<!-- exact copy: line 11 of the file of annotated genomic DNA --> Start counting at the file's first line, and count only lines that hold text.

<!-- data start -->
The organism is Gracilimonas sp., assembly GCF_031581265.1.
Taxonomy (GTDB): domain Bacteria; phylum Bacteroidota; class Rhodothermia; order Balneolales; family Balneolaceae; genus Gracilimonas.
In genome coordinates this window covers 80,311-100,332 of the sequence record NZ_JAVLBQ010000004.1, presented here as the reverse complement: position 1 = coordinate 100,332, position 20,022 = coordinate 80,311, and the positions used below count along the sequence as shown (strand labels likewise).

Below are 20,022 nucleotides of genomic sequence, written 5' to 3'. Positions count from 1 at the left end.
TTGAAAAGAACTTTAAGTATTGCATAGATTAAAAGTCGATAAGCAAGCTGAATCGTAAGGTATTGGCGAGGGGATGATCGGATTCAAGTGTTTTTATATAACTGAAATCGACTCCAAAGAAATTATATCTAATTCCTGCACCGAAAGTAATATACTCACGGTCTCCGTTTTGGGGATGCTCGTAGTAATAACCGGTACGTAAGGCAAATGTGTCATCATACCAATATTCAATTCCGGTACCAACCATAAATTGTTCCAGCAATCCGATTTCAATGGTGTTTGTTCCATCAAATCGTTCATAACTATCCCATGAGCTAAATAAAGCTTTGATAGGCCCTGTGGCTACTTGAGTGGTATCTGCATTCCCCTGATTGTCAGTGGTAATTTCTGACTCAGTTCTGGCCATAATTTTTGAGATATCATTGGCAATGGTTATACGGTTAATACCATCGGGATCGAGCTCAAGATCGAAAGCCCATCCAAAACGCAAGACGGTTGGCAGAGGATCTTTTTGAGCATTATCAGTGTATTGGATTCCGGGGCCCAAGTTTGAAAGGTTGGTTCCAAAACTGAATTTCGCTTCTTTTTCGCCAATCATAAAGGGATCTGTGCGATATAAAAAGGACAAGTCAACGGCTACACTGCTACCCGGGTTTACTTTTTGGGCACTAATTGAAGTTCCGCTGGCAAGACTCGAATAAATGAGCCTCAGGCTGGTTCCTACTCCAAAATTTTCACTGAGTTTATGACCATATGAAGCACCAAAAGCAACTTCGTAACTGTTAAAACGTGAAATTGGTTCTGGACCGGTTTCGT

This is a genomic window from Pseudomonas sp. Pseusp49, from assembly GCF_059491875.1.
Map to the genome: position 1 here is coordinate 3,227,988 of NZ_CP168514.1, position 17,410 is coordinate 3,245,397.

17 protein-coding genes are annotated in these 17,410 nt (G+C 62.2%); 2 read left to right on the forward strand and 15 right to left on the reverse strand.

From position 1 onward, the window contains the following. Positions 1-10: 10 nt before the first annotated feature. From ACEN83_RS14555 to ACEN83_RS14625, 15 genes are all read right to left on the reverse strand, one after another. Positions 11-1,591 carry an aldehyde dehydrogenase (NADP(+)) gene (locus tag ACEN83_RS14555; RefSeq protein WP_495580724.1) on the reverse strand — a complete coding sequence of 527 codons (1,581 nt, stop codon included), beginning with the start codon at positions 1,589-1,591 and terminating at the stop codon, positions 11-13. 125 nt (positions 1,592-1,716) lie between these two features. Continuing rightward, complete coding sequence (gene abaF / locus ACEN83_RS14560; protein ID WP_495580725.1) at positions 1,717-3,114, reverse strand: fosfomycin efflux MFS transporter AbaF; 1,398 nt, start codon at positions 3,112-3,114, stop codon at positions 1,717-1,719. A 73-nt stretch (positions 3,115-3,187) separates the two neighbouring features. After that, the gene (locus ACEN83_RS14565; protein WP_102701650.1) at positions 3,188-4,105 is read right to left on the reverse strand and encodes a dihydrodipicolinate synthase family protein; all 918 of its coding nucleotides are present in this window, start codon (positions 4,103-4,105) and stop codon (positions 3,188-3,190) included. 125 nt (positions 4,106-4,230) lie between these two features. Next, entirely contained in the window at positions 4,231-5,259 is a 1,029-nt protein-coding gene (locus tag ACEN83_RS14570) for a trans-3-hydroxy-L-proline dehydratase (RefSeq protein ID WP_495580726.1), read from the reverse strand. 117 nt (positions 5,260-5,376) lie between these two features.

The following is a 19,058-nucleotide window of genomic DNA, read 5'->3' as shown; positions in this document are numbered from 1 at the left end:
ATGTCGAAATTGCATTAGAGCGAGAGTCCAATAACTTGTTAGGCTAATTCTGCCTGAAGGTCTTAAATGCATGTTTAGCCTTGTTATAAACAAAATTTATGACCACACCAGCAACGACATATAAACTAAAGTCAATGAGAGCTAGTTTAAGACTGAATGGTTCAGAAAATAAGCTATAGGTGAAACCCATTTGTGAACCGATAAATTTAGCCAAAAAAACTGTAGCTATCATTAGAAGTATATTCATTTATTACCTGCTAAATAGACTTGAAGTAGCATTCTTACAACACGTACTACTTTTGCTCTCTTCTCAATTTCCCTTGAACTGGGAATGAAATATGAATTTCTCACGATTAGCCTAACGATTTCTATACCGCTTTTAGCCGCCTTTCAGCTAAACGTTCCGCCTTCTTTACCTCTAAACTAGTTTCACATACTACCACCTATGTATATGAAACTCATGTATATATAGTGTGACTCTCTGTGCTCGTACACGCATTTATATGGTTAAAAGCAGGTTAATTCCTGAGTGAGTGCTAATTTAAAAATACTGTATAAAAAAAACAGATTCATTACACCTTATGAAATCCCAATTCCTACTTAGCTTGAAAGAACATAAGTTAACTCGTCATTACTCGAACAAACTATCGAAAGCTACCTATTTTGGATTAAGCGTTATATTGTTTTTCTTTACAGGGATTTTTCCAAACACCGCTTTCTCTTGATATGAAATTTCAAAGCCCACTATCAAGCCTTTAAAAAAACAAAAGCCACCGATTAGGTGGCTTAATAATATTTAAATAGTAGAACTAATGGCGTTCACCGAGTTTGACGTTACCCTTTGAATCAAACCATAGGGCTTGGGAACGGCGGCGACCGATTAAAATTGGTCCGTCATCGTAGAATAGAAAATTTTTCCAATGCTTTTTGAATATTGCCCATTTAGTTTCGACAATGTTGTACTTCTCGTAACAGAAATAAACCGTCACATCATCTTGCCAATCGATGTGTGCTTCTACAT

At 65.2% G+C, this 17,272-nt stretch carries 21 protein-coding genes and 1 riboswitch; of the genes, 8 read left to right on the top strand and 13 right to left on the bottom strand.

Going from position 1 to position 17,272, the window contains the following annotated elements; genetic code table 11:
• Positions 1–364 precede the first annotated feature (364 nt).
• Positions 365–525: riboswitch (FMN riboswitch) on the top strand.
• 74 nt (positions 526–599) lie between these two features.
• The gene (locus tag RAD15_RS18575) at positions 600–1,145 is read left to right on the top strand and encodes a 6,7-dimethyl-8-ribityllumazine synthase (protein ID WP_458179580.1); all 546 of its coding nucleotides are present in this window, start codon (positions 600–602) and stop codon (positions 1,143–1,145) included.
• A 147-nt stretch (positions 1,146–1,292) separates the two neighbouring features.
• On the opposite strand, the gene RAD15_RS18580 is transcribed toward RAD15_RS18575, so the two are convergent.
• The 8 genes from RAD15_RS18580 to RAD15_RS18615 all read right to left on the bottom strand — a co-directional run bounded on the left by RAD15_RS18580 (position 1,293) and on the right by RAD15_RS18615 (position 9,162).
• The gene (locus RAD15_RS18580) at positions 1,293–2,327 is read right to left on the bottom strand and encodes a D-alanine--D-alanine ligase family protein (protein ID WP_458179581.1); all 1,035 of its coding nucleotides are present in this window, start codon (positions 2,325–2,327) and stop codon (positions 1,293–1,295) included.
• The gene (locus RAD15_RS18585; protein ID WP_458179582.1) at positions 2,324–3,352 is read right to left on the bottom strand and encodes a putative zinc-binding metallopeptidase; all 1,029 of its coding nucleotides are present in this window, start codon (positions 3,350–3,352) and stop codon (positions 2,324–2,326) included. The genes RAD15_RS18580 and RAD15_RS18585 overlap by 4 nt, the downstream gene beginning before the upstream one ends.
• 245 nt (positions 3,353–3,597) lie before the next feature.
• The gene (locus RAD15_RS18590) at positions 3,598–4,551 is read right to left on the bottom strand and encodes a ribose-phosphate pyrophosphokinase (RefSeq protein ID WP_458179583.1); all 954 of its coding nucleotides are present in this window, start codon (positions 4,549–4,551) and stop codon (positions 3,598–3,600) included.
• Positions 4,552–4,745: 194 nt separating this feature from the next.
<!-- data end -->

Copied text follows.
ATGTCGAAATTGCATTAGAGCGAGAGTCCAATAACTTGTTAGGCTAATTCTGCCTGAAGGTCTTAAATGCATGTTTAGCCTTGTTATAAACAAAATTTATGACCACACCAGCAACGACATATAAACTAAAGTCAATGAGAGCTAGTTTAAGACTGAATGGTTCAGAAAATAAGCTATAGGTGAAACCCATTTGTGAACCGATAAATTTAGCCAAAAAAACTGTAGCTATCATTAGAAGTATATTCATTTATTACCTGCTAAATAGACTTGAAGTAGCATTCTTACAACACGTACTACTTTTGCTCTCTTCTCAATTTCCCTTGAACTGGGAATGAAATATGAATTTCTCACGATTAGCCTAACGATTTCTATACCGCTTTTAGCCGCCTTTCAGCTAAACGTTCCGCCTTCTTTACCTCTAAACTAGTTTCACATACTACCACCTATGTATATGAAACTCATGTATATATAGTGTGACTCTCTGTGCTCGTACACGCATTTATATGGTTAAAAGCAGGTTAATTCCTGAGTGAGTGCTAATTTAAAAATACTGTATAAAAAAAACAGATTCATTACACCTTATGAAATCCCAATTCCTACTTAGCTTGAAAGAACATAAGTTAACTCGTCATTACTCGAACAAACTATCGAAAGCTACCTATTTTGGATTAAGCGTTATATTGTTTTTCTTTACAGGGATTTTTCCAAACACCGCTTTCTCTTGATATGAAATTTCAAAGCCCACTATCAAGCCTTTAAAAAAACAAAAGCCACCGATTAGGTGGCTTAATAATATTTAAATAGTAGAACTAATGGCGTTCACCGAGTTTGACGTTACCCTTTGAATCAAACCATAGGGCTTGGGAACGGCGGCGACCGATTAAAATTGGTCCGTCATCGTAGAATAGAAAATTTTTCCAATGCTTTTTGAATATTGCCCATTTAGTTTCGACAATGTTGTACTTCTCGTAACAGAAATAAACCGTCACATCATCTTGCCAATCGATGTGTGCTTCTACAT